Tall poppy syndrome …. Still rearing its ugly head in nursing

Tall poppy syndrome …. Still rearing its ugly head in nursing

Nearly 3000 years ago Heroditus told the story of how King Thrasybulus was asked by a fellow monarch about the best way to govern his kingdom. In response the King went to a nearby field and, walking through the rows, whacked the heads off the tallest, brightest ears of corn. The Romans continued the analogy in their literature, but changed the corn to poppies, and the term ‘tall poppy syndrome’ was coined (The Histories, 440 BC).



A few weeks ago my friend and colleague, Dr Lorna MacLellan, graduated with a PhD. Professor Isabel Higgins and I had the honour of supervising her throughout her candidature. Lorna explored the transition experiences of ten Nurse Practitioners (NPs), interviewing them each 3-4 times during their first 12 months of practice.


The findings from this study revealed a pervasive problem in the upper echelons of the nursing profession. Although the metaphor of ‘nurses eating their young’ has become an a recognised part of the nursing vernacular, Lorna’s study identified that bullying also pervades senior levels of the nursing profession and manifests as ‘tall poppy syndrome’.

Tall Poppy Syndrome describes a social phenomenon in which people of genuine merit are resented, attacked, cut down or criticised because their abilities or achievements elevate them above or distinguish them from their peers  ~ Segen’s Medical Dictionary (2012).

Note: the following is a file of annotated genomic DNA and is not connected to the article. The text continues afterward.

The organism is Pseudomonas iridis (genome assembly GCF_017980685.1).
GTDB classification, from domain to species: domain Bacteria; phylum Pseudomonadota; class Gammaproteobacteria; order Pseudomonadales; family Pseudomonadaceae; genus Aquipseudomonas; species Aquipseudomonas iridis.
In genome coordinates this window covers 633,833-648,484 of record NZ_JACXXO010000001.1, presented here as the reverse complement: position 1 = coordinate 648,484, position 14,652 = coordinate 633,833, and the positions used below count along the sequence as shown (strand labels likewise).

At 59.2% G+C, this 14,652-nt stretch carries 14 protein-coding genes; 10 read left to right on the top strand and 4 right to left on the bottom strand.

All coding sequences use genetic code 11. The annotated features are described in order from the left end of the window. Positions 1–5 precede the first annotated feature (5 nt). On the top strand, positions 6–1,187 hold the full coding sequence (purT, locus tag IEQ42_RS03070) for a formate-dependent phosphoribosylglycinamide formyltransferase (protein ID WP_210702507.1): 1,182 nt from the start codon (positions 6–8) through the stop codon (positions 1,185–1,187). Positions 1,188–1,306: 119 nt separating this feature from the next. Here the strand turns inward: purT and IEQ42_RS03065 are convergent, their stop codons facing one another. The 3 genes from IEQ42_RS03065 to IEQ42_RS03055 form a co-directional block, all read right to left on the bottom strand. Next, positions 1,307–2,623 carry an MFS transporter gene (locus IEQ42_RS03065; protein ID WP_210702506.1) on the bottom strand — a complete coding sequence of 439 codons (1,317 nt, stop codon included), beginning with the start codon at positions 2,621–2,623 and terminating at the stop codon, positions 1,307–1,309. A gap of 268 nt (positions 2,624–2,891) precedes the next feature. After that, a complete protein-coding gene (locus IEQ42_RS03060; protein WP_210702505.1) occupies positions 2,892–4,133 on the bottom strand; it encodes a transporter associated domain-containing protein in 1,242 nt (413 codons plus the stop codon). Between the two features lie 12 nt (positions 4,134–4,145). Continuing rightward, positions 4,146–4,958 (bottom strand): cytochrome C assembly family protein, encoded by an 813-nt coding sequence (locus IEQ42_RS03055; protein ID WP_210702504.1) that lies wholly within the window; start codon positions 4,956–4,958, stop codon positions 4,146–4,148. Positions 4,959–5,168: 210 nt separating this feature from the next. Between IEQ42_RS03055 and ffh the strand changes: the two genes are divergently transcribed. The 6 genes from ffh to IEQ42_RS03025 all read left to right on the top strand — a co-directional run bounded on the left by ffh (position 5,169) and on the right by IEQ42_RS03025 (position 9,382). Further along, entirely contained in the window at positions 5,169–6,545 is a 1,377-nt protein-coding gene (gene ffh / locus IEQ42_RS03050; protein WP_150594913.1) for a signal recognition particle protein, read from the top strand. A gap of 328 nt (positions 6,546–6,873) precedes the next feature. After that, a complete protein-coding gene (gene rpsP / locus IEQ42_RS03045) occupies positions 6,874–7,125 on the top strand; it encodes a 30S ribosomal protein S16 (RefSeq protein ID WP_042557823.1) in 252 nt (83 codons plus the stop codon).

NPs were first endorsed in Australia in 2000 as a result of more than ten years of political lobbying by the nursing profession. However, their numbers have been slow to increase and in 2016 there were only 1380 endorsed NPs. The multiple challenges associated with transition and, in particular, recurring episodes of tall poppy syndrome, may be partly responsible this problem.

In Lorna’s study the experiences of the ten NPs varied, and although a few experienced a relatively smooth transition, many encountered such a difficult and turbulent beginning that they resigned without completing their first year of practice. Many of the NPs were plagued by self-doubt, insecurity and feelings of isolation as a result of horizontal violence and the lack of support they received.

The NPs were victims of professional jealousy and they described how their nursing colleagues frequently conveyed disrespect and contempt for the NP role.  At a time when the NPs needed support and camaraderie, they were often the victims of bullying, hostility, sabotage and tall poppy syndrome. The comments  below illustrate their concerns: Read more

“I worked really hard to get here.  I wouldn’t want to go back.”  Exploring the narrative of one first-in-family nursing student during their university transition.

“I worked really hard to get here. I wouldn’t want to go back.” Exploring the narrative of one first-in-family nursing student during their university transition.